Updated: Jul 1, 2021
By: Charasay Powell
Advanced education is steadily becoming more attainable. Modern technology allows information (and misinformation) to travel from one end of the world to the other in a matter of minutes. It sometimes seems like everyone is an expert in some aspect of life, from relationships to health to cooking and more. However, with easy access to so much information, we should never forget the lessons of wisdom passed down from our Grandmothers and Great-Grandmothers that still hold true today.
Even though older generations had limitations on their education, and may have lived simple, domestic lives without benefit of travel or high-powered careers, they dropped gems that their progeny often took for granted. What they lacked in formal education, they made up for in common sense, discernment, and wisdom. These amazing ancestors of ours shared much of their wisdom through simple sayings and life lessons, often short and sweet but clever, that covered subjects from everyday life advice to beauty hacks that many of us can reflect on today as we navigate this thing called life.
Let’s reminisce on some of these sayings and mantras that are just as powerful (and spot on) as they were for our foremothers, an insightful generation.
Big Mama knew that even once we cross into the coveted land of Grown Folk, the rule of karma applies to all of us. We are free to make our own choices, but we are not free from the consequences of these choices. Big Mama warned us to be especially careful about what we do to others.
“If you dig one ditch, you’d better dig two!”
“It will all come out in the wash, and what’s left will come out in the rinse.”
“When you make your bed hard, you have to roll over more often.”
“God don’t like Ugly, and He ain’t too fond of Pretty!”
“A hard head makes for a soft behind!
“You’re gonna reap everything you sow!”
Grandma and the Aunties came from a time when marriage really was for life. These ladies were ride or die, and they could give the YouTube “experts” a run for their money when it comes to common-sense romance. They kept things simple and plain, and they knew what they were talking about!
“Romance without Finance is a Nuisance (usually said in a Southern accent such that it all rhymes).”
“How you got him is how you'll lose him!”
“Always have your own. Never rely on a man!”
“Pretty is as pretty does.”
“Ain’t no man gonna buy the cow when he can get the milk for free!”
Beauty and Housekeeping
“Use baking soda and coconut oil to clean your face (be gentle).”
“Keep an aloe plant in your kitchen and in your bedroom so that you can use the gel for burns, scrapes, and as a skin moisturizer; etc.”
“Clean glass with vinegar and old newspapers.”
“Clean sinks and tubs with baking soda and water (paste).”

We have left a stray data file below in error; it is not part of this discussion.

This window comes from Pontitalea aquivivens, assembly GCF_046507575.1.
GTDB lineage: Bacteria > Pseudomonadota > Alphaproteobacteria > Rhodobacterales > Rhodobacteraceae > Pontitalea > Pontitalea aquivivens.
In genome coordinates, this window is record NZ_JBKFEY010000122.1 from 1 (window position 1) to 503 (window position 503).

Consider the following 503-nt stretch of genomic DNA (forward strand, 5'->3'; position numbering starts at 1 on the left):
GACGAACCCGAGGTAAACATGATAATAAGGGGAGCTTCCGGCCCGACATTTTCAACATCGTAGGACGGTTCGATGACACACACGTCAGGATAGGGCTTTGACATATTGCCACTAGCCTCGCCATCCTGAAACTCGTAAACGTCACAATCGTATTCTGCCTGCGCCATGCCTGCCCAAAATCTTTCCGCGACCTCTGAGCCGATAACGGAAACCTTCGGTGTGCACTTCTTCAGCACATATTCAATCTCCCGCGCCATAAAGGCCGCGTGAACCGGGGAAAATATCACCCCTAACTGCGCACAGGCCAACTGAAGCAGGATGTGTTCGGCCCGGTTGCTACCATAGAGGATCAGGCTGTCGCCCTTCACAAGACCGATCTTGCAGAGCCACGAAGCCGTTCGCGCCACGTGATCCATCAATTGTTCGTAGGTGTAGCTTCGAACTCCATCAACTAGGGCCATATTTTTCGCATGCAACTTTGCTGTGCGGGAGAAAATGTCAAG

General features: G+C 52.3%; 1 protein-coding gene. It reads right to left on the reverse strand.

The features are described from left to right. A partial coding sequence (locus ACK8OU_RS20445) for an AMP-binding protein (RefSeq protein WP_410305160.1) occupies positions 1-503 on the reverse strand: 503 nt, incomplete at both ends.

“Unclog a drain with baking soda, white vinegar, and salt.”
“A crushed aspirin and/or a copper penny helps to keep fresh flowers longer.” (the jury’s still out on whether that is true).
Our foremothers held many empowering beliefs. Even if they were homemakers, field hands, or did what others deemed “women’s work,” they taught us to have strong character and not to follow the crowd.
“Say what you mean and mean what you say!”
“If you can’t find anything nice to say, don’t say anything at all.”
“One monkey don’t stop no show!”
“You don’t want to be anyone’s Ace in the hole—they only pull you out when they need ya.”
Russian proverb “Measure seven times, cut once”. English equivalents: "Second thoughts are best," or "Look before you leap."
“It don’t cost nothing to be NICE!”
Let’s take time to celebrate the loving wisdom of previous generations. Regardless of education or the society in which women live, we all have something to bring to the table. It’s up to us to keep wisdom flowing from one generation to the next and to allow it to make us better women and help our daughters to benefit from the knowledge of women across all walks of life whose shoulders we stand on.
Charasay Powell is an insightful writer who evokes a wealth of personal and professional experience to communicate with a wide range of audiences. She is a seasoned HR professional who has worked for top global organizations, governments, and small businesses before becoming an entrepreneur in 2019. Charasay is comfortable in virtually any setting, from a Southern family reunion to a Fortune 500 boardroom, and has developed a proven talent for connecting with people from all walks of life. She takes inspiration from wordsmiths, such as Zora Neale Hurston, Dr. Maya Angelou, and Langston Hughes. Her goal is to continue the proud legacy these and others writers have established.
Connect with me on Instagram, Twitter, LinkedIn & Clubhouse @charasay
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